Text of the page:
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How can Manchester deliver the five year environment plan?

Greater Manchester has agreed on a target of 2038 to become carbon neutral. This article discusses how that can be achieved.
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One size can’t fit all

Existing regional economic imbalances and the composition of local economies will require different approaches to promote clean growth.

For example, manufacturing represents about 15 per cent of the local economy in the Midlands and the North, while it’s less than 10 per cent in the South East and only two per cent in London.

A focus on better use of energy

Therefore, a focus on better use of energy and materials in manufacturing, combined with the deployment of low carbon technologies such as hydrogen and carbon capture and storage, is likely to be a priority for regions outside the southeast to cut emissions and improve the sector’s performance (which would also help tackle the UK’s productivity gap).

Local opportunities for growth

Furthermore, differences in local infrastructure needs and plans, including housing, transport and energy, might provide local opportunities for growth in specific low carbon industries.

For example, the need to improve housing energy efficiency and projected housing growth could drive local growth in low carbon construction in places where there is high demand.

Alternatively, congestion and air quality challenges in urban centres could incentivise the development of low carbon, integrated transport services.

Developing local knowledge and capacity

Some areas are already starting to act. The first wave of Local Industrial Strategies has set out policies to promote inclusive, low carbon growth such as the one in Greater Manchester.

Other areas of the country will be developing theirs to support the transition.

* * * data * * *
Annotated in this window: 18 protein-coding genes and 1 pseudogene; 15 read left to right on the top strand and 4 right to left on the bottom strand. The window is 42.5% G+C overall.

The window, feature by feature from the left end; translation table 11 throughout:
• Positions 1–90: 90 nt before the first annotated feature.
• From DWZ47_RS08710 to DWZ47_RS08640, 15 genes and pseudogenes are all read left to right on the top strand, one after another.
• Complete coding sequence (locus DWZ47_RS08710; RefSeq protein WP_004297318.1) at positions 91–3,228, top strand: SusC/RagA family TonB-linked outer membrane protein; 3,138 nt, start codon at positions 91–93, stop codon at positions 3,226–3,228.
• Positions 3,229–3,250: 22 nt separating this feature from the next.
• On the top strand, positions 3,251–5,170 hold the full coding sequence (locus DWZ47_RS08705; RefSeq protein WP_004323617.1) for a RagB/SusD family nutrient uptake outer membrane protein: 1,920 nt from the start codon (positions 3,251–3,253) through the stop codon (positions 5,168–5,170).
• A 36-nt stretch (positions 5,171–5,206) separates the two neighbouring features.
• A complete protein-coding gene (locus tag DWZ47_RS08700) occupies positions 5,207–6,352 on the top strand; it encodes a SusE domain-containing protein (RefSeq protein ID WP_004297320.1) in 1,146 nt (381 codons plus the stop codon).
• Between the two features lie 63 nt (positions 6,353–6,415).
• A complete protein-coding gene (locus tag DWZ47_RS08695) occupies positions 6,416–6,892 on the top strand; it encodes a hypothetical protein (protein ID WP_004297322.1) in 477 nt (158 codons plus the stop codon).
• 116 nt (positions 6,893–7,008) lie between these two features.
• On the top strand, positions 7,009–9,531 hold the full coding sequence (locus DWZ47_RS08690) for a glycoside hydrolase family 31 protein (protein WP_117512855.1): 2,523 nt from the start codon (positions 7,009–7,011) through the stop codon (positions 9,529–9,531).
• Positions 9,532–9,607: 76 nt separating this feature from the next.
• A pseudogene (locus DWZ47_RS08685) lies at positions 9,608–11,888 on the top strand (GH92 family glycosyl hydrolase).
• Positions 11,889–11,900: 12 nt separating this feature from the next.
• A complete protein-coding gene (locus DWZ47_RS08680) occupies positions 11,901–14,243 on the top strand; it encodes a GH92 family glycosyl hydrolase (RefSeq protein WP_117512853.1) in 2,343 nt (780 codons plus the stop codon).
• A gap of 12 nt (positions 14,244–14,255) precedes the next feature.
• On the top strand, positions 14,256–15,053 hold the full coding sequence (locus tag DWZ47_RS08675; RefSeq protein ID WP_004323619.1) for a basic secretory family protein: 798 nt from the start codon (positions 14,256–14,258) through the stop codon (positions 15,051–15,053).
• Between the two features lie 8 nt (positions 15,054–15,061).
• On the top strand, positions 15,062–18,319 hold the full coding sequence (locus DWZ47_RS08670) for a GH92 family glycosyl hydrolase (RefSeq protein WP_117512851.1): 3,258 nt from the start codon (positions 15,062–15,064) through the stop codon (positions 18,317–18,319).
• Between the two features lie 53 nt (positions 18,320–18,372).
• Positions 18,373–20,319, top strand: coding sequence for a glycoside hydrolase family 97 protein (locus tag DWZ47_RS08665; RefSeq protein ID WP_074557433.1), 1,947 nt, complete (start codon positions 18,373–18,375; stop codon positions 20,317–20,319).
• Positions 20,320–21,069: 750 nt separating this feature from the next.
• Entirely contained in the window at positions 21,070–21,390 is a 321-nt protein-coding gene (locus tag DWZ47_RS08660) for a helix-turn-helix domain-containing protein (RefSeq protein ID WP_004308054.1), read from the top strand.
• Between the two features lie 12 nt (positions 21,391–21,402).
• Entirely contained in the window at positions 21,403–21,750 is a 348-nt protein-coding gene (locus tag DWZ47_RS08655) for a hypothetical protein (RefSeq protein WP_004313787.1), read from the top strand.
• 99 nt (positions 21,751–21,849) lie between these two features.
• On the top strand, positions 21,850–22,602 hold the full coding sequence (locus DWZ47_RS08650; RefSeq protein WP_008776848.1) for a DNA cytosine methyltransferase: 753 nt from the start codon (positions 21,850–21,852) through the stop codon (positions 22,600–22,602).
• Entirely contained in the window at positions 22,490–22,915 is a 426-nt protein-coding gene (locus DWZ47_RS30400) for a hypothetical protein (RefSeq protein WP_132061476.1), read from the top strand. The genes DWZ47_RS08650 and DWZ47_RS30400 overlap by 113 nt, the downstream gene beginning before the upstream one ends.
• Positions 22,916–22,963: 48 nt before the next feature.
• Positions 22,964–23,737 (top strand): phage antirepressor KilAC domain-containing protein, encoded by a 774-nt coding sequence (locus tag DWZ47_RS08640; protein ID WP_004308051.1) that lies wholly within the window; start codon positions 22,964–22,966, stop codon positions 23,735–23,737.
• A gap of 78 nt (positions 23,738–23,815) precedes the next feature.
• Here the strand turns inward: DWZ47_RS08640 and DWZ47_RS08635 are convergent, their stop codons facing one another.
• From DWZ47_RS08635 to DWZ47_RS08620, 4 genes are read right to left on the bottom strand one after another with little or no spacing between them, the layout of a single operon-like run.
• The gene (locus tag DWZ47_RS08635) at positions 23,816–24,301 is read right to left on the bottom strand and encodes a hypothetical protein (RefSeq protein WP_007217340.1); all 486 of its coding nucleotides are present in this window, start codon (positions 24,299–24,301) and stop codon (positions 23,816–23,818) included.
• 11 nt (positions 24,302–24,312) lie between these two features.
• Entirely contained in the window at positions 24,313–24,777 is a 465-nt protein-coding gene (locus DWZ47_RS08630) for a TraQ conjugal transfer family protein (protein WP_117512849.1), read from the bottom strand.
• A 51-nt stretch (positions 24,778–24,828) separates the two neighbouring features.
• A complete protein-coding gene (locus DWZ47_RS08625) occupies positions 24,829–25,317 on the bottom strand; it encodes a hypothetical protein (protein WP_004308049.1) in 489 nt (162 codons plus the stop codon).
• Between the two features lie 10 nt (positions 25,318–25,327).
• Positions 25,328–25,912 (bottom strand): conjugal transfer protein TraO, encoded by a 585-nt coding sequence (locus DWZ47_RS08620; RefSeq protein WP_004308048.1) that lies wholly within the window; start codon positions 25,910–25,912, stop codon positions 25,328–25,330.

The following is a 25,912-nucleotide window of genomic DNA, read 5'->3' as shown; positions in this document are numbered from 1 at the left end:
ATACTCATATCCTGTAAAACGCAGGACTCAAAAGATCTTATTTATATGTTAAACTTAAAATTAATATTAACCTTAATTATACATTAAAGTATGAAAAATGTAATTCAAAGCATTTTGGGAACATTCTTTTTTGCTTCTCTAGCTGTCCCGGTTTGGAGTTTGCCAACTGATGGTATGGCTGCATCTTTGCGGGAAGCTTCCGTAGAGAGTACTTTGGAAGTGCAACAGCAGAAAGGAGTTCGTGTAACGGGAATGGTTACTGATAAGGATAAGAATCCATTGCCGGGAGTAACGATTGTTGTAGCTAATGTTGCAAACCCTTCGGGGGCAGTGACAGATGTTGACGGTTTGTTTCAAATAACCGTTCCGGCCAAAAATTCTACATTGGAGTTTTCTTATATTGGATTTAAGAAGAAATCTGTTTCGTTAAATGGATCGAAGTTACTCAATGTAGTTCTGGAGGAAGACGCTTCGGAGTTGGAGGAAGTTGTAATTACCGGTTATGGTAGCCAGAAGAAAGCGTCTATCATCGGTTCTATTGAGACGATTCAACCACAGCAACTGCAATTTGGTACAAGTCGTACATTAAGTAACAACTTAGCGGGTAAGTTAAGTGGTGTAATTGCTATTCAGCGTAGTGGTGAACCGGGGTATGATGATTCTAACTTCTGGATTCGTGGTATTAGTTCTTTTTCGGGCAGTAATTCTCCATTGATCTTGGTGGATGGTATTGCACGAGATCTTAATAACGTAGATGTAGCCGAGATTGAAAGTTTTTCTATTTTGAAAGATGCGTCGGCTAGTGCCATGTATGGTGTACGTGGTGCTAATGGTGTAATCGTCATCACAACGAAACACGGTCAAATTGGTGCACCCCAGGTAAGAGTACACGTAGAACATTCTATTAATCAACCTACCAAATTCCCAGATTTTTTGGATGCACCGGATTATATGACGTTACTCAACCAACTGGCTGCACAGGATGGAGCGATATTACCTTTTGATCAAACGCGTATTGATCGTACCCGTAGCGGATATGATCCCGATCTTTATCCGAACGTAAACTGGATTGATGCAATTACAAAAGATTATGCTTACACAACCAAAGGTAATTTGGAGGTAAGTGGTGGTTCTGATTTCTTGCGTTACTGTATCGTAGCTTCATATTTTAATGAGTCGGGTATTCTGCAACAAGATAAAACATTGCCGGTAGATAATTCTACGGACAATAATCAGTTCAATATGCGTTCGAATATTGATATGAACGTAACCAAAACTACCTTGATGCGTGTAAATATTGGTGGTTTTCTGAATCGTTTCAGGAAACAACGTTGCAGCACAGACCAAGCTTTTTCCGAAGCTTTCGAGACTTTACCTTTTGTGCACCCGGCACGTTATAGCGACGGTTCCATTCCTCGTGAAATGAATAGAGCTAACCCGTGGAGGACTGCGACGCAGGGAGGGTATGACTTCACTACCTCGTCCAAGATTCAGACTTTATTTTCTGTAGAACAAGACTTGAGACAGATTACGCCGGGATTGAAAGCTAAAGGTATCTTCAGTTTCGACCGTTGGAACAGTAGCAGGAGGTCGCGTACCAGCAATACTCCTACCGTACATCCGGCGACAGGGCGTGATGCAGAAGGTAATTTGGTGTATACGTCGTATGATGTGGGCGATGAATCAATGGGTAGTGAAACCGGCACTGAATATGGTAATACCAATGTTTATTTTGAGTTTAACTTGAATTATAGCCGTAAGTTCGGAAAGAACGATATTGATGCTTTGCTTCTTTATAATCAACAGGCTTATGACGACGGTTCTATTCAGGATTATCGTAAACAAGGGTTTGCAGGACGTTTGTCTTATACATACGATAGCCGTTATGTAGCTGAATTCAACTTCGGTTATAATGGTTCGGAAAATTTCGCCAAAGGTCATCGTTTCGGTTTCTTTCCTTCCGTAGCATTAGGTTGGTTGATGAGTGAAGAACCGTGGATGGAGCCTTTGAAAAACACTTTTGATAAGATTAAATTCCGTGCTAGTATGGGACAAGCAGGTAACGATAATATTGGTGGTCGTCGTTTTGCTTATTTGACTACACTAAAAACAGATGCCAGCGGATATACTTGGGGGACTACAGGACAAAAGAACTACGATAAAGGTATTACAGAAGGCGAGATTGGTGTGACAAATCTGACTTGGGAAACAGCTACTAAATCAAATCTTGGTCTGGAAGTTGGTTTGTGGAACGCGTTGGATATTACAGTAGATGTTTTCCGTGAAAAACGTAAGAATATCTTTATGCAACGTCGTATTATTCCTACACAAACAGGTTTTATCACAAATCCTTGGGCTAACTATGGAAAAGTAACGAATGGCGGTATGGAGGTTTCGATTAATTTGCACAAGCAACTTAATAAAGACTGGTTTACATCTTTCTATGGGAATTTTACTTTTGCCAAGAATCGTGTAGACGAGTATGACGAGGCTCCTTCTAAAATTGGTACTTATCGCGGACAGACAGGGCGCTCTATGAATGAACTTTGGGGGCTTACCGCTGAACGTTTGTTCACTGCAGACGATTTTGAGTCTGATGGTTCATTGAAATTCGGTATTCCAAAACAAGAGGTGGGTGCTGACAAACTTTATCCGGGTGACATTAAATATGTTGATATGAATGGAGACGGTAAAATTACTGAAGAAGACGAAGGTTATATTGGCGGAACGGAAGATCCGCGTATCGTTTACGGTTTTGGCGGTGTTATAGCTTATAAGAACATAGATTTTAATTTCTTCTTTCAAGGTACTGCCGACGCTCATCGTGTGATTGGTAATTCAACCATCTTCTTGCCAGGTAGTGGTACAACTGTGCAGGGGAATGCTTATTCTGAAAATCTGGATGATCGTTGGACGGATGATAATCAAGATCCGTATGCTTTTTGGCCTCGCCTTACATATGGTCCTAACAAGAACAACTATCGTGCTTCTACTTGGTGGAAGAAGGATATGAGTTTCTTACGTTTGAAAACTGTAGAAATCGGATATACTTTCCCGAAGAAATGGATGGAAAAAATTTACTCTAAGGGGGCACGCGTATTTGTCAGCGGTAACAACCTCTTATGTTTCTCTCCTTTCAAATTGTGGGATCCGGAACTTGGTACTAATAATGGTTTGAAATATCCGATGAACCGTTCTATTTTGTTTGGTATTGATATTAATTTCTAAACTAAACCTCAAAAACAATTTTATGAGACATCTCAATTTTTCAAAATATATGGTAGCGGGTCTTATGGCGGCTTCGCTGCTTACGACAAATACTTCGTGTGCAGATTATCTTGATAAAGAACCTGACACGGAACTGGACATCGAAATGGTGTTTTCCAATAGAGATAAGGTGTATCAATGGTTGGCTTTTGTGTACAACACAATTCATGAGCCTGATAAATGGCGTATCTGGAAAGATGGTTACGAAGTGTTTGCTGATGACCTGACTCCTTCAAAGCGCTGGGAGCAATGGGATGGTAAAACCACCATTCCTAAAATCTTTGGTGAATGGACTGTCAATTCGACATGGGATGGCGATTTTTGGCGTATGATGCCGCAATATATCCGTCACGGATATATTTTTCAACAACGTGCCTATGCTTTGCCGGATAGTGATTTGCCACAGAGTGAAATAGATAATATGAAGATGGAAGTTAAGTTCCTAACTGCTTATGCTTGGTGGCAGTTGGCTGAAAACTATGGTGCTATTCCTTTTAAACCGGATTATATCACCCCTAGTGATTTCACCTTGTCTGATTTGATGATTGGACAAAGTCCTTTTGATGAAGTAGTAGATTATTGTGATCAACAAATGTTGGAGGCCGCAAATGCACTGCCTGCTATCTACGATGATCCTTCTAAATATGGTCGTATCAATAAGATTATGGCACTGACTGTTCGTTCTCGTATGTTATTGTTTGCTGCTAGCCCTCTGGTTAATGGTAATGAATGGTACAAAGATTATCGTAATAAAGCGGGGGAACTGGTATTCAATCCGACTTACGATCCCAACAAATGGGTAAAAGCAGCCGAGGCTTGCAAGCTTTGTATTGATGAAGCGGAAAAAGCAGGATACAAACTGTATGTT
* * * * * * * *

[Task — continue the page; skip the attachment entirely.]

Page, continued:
In order to ensure decarbonisation happens at the pace and scale needed, however, it will be critical for local government to use their full set of powers to boost low carbon industries and resource efficiency across local economies.

Local industry strategies

Local industrial strategies will have to support this and be complemented by policy on housing, planning, air quality and transport to ensure that businesses are incentivised to invest in low carbon solutions and to maximise benefits to local communities in terms of high-quality jobs, cleaner air and more liveable places.

Limited resources and powers

Developing local knowledge and capacity on clean growth and options for delivery will be essential, particularly beyond the Greater Manchester Combined Authority areas where change will have to be delivered with more limited resources and powers.

Here, Mark Atherton – Director of Environment for Greater Manchester Combined Authority, describes the mission-based approach they are taking in delivering the five-year environment plan.

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The Challenge of Clean Growth and Clean Cities

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